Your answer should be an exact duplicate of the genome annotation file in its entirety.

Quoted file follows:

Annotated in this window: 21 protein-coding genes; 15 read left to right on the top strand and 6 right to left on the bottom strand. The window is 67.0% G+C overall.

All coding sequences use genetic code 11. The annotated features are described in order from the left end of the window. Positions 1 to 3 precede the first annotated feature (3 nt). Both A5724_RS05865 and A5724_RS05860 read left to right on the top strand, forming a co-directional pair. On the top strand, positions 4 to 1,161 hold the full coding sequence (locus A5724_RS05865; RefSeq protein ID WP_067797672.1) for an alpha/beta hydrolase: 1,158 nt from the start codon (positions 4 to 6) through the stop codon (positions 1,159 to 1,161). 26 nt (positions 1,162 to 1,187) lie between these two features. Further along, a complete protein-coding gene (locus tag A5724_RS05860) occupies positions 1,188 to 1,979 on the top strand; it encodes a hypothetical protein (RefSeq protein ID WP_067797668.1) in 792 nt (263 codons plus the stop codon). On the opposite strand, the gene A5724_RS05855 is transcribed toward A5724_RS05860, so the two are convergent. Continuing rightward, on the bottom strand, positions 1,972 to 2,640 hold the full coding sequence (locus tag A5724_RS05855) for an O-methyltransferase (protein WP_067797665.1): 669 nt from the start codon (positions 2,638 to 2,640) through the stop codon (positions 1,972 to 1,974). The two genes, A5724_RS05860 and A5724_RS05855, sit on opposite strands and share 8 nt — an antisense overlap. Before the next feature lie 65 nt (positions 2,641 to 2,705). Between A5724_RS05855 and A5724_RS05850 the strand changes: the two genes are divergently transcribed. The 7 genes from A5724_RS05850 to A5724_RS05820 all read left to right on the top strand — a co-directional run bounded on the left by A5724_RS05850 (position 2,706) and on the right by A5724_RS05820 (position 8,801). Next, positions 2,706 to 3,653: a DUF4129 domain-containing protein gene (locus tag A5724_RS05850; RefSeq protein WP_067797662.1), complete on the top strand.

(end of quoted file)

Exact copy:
Annotated in this window: 21 protein-coding genes; 15 read left to right on the top strand and 6 right to left on the bottom strand. The window is 67.0% G+C overall.

All coding sequences use genetic code 11. The annotated features are described in order from the left end of the window. Positions 1 to 3 precede the first annotated feature (3 nt). Both A5724_RS05865 and A5724_RS05860 read left to right on the top strand, forming a co-directional pair. On the top strand, positions 4 to 1,161 hold the full coding sequence (locus A5724_RS05865; RefSeq protein ID WP_067797672.1) for an alpha/beta hydrolase: 1,158 nt from the start codon (positions 4 to 6) through the stop codon (positions 1,159 to 1,161). 26 nt (positions 1,162 to 1,187) lie between these two features. Further along, a complete protein-coding gene (locus tag A5724_RS05860) occupies positions 1,188 to 1,979 on the top strand; it encodes a hypothetical protein (RefSeq protein ID WP_067797668.1) in 792 nt (263 codons plus the stop codon). On the opposite strand, the gene A5724_RS05855 is transcribed toward A5724_RS05860, so the two are convergent. Continuing rightward, on the bottom strand, positions 1,972 to 2,640 hold the full coding sequence (locus tag A5724_RS05855) for an O-methyltransferase (protein WP_067797665.1): 669 nt from the start codon (positions 2,638 to 2,640) through the stop codon (positions 1,972 to 1,974). The two genes, A5724_RS05860 and A5724_RS05855, sit on opposite strands and share 8 nt — an antisense overlap. Before the next feature lie 65 nt (positions 2,641 to 2,705). Between A5724_RS05855 and A5724_RS05850 the strand changes: the two genes are divergently transcribed. The 7 genes from A5724_RS05850 to A5724_RS05820 all read left to right on the top strand — a co-directional run bounded on the left by A5724_RS05850 (position 2,706) and on the right by A5724_RS05820 (position 8,801). Next, positions 2,706 to 3,653: a DUF4129 domain-containing protein gene (locus tag A5724_RS05850; RefSeq protein WP_067797662.1), complete on the top strand.